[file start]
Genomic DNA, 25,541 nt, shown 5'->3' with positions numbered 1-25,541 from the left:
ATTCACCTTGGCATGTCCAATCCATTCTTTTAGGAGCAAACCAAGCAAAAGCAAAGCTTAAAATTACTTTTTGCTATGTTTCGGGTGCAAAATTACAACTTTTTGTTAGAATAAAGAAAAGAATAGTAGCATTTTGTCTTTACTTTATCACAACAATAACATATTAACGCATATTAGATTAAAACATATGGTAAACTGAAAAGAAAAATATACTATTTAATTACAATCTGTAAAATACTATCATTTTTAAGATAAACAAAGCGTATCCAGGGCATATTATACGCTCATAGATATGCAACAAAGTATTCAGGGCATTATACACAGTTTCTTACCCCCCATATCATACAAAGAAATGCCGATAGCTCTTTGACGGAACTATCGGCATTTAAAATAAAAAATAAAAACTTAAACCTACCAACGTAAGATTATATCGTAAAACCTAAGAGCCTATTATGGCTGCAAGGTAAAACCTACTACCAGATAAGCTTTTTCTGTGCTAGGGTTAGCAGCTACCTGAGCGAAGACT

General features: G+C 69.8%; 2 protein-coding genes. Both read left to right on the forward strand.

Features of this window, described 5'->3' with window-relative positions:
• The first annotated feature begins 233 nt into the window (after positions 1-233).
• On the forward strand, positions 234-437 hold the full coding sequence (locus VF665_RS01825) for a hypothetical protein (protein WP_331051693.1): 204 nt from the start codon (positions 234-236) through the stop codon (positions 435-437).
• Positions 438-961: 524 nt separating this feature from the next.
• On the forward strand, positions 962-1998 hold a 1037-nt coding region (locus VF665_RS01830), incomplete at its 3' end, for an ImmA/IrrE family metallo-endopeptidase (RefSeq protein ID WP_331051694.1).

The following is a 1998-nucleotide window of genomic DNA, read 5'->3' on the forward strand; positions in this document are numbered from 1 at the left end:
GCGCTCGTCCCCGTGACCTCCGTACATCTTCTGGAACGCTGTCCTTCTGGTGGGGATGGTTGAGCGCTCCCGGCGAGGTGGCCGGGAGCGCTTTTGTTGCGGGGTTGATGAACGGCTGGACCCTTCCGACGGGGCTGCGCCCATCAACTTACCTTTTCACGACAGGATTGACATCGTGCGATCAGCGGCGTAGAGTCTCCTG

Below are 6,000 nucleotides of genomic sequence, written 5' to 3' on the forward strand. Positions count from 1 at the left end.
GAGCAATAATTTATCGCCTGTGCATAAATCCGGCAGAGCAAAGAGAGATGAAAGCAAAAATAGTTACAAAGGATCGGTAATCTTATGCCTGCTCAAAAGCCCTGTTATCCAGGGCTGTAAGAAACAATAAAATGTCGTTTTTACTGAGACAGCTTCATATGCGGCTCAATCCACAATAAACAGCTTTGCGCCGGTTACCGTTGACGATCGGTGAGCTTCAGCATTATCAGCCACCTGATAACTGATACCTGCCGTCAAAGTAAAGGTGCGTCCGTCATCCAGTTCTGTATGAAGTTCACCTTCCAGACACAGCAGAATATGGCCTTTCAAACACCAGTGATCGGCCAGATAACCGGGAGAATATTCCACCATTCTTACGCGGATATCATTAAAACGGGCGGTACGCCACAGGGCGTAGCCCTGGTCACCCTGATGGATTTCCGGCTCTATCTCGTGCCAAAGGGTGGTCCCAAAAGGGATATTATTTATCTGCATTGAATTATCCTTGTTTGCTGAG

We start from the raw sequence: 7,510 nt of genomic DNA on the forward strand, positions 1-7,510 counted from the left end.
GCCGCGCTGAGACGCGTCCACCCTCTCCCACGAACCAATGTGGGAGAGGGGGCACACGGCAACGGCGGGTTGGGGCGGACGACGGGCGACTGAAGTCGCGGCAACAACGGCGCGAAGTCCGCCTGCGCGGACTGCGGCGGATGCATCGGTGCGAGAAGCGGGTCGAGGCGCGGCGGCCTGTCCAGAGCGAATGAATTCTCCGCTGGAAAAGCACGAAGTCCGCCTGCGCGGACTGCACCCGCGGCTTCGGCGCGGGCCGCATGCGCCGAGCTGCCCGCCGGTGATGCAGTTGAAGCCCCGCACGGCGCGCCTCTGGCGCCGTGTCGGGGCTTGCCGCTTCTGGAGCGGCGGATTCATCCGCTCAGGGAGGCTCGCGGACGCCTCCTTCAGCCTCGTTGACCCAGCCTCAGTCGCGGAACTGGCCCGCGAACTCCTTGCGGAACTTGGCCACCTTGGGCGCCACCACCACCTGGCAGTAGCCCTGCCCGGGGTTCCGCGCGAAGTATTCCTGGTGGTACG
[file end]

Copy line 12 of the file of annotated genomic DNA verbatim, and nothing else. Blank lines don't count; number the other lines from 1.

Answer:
GAGCAATAATTTATCGCCTGTGCATAAATCCGGCAGAGCAAAGAGAGATGAAAGCAAAAATAGTTACAAAGGATCGGTAATCTTATGCCTGCTCAAAAGCCCTGTTATCCAGGGCTGTAAGAAACAATAAAATGTCGTTTTTACTGAGACAGCTTCATATGCGGCTCAATCCACAATAAACAGCTTTGCGCCGGTTACCGTTGACGATCGGTGAGCTTCAGCATTATCAGCCACCTGATAACTGATACCTGCCGTCAAAGTAAAGGTGCGTCCGTCATCCAGTTCTGTATGAAGTTCACCTTCCAGACACAGCAGAATATGGCCTTTCAAACACCAGTGATCGGCCAGATAACCGGGAGAATATTCCACCATTCTTACGCGGATATCATTAAAACGGGCGGTACGCCACAGGGCGTAGCCCTGGTCACCCTGATGGATTTCCGGCTCTATCTCGTGCCAAAGGGTGGTCCCAAAAGGGATATTATTTATCTGCATTGAATTATCCTTGTTTGCTGAG